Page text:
Finding meaning in retirement

February 19, 2019 by in Living and Faith Today

Oscar was in the office for his regular check-up.  Fortunately he had a form of chronic leukemia that required no treatment for now.  His challenge was his recent retirement: “I’m finished at the accounting firm I established.  I don’t know what to do. I’m ready for anything–at least I think I am.”

Retirement can be years of potential: extending what we have already done or redirecting us into new possibilities.  We may not have the vigor of our earlier years but we can compensate in many ways to be productive and creative. The renowned pianist Arthur Rubinstein said he adjusted for age-induced declines in his skills by selecting a more limited repertoire, optimizing his performance by extra practice, and altering the tempo somewhat.  Others need or want to change to something new such as Martha Graham the great dancer who became a choreographer when she could not dance any longer.

Because of Oscar’s familiarity with the Old Testament, I offered him as encouragement an example of someone who made a substantial life change in his latter years.  Abram, who lived 4000 years ago, was a wealthy businessman living in the city of Ur of the Chaldeans in present day Iraq. Located on the crossroad of the major trade route of the ancient world, Ur was a busy business hub with a vast library and extensive schools.  Abram, secure and comfortable at age seventy-five “with “possessions he had accumulated and people he had acquired” (Genesis 11:5), received a call from God: “Go from your country, your people and your father’s household to the land I will show you (Genesis 12:1).”  What? Abram was asked to give up a thriving and stimulating urban environment for Canaan, a desolate, primitive hardscrabble land 800 miles to the west, without any cities or culture. He would have to travel by camels and live in tents—possibly for the rest of his life.  He would leave his extended family and even change his name to Abraham!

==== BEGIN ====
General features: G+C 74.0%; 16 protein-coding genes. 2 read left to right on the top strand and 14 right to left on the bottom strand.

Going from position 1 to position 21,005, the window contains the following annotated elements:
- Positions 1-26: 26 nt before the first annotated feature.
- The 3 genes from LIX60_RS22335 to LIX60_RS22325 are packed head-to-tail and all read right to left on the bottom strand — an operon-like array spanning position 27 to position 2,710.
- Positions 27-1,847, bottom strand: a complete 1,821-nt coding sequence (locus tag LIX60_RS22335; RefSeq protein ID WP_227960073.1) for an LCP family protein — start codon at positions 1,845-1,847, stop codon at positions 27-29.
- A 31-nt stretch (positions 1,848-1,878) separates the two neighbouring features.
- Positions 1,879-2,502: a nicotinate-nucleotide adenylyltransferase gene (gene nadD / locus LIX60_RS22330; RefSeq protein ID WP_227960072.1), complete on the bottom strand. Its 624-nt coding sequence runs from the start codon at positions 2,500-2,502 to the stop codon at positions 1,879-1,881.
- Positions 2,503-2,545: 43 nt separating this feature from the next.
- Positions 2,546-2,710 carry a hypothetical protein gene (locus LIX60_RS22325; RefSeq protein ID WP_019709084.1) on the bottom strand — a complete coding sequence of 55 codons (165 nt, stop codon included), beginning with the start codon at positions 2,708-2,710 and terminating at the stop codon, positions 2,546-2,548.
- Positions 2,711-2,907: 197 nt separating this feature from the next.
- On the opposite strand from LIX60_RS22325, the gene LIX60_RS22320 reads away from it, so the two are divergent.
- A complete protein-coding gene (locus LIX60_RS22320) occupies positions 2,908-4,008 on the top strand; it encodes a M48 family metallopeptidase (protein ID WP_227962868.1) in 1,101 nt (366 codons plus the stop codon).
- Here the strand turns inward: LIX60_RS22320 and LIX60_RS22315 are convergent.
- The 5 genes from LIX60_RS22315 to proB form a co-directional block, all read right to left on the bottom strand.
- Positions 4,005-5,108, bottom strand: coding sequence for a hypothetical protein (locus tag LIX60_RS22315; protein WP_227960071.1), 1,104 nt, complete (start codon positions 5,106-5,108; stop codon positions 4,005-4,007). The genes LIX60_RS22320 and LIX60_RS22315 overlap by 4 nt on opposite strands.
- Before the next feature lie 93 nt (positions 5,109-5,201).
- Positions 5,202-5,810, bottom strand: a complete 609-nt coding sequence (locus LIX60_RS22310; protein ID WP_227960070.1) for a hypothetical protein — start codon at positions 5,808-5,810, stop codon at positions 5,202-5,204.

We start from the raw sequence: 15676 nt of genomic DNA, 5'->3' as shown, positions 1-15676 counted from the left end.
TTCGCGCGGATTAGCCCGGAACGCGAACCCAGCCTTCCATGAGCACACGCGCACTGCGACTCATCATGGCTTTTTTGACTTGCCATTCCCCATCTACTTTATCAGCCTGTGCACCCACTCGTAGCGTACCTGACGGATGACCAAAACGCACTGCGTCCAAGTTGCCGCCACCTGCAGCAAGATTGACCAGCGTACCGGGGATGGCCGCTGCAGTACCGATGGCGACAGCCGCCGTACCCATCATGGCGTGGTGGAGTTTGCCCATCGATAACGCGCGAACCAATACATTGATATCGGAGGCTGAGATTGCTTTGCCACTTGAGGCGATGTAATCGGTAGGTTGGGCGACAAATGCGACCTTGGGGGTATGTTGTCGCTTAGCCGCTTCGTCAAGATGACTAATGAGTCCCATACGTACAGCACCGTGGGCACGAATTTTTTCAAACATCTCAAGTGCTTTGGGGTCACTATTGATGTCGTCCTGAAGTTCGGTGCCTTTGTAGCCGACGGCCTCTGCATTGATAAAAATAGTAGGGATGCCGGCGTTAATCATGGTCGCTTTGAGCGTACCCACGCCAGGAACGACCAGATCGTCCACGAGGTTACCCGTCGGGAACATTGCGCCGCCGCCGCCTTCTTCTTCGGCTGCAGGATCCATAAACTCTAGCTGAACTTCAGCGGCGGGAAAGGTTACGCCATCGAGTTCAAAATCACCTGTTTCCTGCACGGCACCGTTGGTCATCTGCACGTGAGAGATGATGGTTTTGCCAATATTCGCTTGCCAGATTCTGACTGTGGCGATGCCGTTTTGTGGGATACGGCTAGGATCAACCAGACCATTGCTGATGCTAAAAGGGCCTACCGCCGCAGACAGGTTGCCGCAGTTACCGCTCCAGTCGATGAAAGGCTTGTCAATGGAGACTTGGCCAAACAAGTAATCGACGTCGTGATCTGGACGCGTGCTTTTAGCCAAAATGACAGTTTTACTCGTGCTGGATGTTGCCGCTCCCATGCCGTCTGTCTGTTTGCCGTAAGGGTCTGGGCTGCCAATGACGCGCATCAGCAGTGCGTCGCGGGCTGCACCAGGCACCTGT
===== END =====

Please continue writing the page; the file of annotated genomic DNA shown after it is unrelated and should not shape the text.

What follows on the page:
Yet Abram set out for Canaan and embarked on three new areas of activities when he arrived.  He became a successful livestock owner and seller of tents, a military leader, and a believer who served the Lord Almighty.  Abram stepped out in faith in his senior years leaving his former life and embraced these new changes. God showed him he was to make Abram into a great nation:  “I will make you into a great nation, and I will bless you; I will make your name great, and you will be a blessing. I will bless those who bless you, and whoever curses you I will curse; and all peoples on earth will be blessed through you” (Genesis 12: 2-3).”

Just as Abram had abilities and aptitudes that could be channeled into new areas, so does Oscar with managerial and entrepreneurial skills that could be reset in his senior years in different fields.  “My son-in-law has bought some land locally and has been talking about building an affordable housing development. I could help him with the management side of the project. I’d also like to give something back to the community, providing home ownership for people with limited means.”

We may not be able to pursue the roles and passions of our earlier years and our physical and mental health may limit us in time, but we can pursue something new that can be exciting and rewarding in our senior years.  As Oscar was leaving the office he quipped: “Keep me going, doc. You’ve convinced me I’ve still got a lot I can do.”

   

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